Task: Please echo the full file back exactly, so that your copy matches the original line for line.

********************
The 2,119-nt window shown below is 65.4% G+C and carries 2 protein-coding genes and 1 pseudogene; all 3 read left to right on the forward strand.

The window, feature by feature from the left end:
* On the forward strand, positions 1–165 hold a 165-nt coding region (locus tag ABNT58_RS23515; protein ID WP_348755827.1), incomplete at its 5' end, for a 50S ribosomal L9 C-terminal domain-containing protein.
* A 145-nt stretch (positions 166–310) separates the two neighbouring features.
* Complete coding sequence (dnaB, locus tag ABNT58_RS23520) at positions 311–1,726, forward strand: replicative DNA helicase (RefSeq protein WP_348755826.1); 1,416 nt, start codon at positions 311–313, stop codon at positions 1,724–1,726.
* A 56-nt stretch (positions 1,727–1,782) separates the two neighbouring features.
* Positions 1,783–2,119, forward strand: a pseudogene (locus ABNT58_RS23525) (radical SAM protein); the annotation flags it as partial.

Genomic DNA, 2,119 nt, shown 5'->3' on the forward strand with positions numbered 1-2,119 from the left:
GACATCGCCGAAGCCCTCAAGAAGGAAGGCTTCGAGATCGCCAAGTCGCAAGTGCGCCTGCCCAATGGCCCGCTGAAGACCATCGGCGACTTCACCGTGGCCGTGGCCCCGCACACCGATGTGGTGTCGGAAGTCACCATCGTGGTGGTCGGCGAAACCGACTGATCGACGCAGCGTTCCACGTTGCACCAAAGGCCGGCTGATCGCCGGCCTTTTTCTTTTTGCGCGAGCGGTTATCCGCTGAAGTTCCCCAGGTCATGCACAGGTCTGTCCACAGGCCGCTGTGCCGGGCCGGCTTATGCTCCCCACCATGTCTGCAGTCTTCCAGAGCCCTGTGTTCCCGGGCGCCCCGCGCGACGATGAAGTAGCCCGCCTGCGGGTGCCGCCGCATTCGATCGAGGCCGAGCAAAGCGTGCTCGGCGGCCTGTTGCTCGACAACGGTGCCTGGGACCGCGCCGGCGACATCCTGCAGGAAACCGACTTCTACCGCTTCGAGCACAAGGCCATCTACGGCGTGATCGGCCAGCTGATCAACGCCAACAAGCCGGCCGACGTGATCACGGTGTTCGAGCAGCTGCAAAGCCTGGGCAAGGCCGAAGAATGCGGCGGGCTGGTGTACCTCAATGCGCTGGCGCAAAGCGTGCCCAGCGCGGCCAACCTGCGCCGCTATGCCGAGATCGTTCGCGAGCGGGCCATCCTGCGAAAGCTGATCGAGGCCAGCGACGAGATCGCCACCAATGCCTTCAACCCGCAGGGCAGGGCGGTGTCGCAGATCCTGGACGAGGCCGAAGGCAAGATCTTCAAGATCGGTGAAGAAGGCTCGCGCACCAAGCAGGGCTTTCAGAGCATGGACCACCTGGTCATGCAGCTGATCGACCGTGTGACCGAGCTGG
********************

The 2,119-nt window shown below is 65.4% G+C and carries 2 protein-coding genes and 1 pseudogene; all 3 read left to right on the forward strand.

The window, feature by feature from the left end:
* On the forward strand, positions 1–165 hold a 165-nt coding region (locus tag ABNT58_RS23515; protein ID WP_348755827.1), incomplete at its 5' end, for a 50S ribosomal L9 C-terminal domain-containing protein.
* A 145-nt stretch (positions 166–310) separates the two neighbouring features.
* Complete coding sequence (dnaB, locus tag ABNT58_RS23520) at positions 311–1,726, forward strand: replicative DNA helicase (RefSeq protein WP_348755826.1); 1,416 nt, start codon at positions 311–313, stop codon at positions 1,724–1,726.
* A 56-nt stretch (positions 1,727–1,782) separates the two neighbouring features.
* Positions 1,783–2,119, forward strand: a pseudogene (locus ABNT58_RS23525) (radical SAM protein); the annotation flags it as partial.

Genomic DNA, 2,119 nt, shown 5'->3' on the forward strand with positions numbered 1-2,119 from the left:
GACATCGCCGAAGCCCTCAAGAAGGAAGGCTTCGAGATCGCCAAGTCGCAAGTGCGCCTGCCCAATGGCCCGCTGAAGACCATCGGCGACTTCACCGTGGCCGTGGCCCCGCACACCGATGTGGTGTCGGAAGTCACCATCGTGGTGGTCGGCGAAACCGACTGATCGACGCAGCGTTCCACGTTGCACCAAAGGCCGGCTGATCGCCGGCCTTTTTCTTTTTGCGCGAGCGGTTATCCGCTGAAGTTCCCCAGGTCATGCACAGGTCTGTCCACAGGCCGCTGTGCCGGGCCGGCTTATGCTCCCCACCATGTCTGCAGTCTTCCAGAGCCCTGTGTTCCCGGGCGCCCCGCGCGACGATGAAGTAGCCCGCCTGCGGGTGCCGCCGCATTCGATCGAGGCCGAGCAAAGCGTGCTCGGCGGCCTGTTGCTCGACAACGGTGCCTGGGACCGCGCCGGCGACATCCTGCAGGAAACCGACTTCTACCGCTTCGAGCACAAGGCCATCTACGGCGTGATCGGCCAGCTGATCAACGCCAACAAGCCGGCCGACGTGATCACGGTGTTCGAGCAGCTGCAAAGCCTGGGCAAGGCCGAAGAATGCGGCGGGCTGGTGTACCTCAATGCGCTGGCGCAAAGCGTGCCCAGCGCGGCCAACCTGCGCCGCTATGCCGAGATCGTTCGCGAGCGGGCCATCCTGCGAAAGCTGATCGAGGCCAGCGACGAGATCGCCACCAATGCCTTCAACCCGCAGGGCAGGGCGGTGTCGCAGATCCTGGACGAGGCCGAAGGCAAGATCTTCAAGATCGGTGAAGAAGGCTCGCGCACCAAGCAGGGCTTTCAGAGCATGGACCACCTGGTCATGCAGCTGATCGACCGTGTGACCGAGCTGG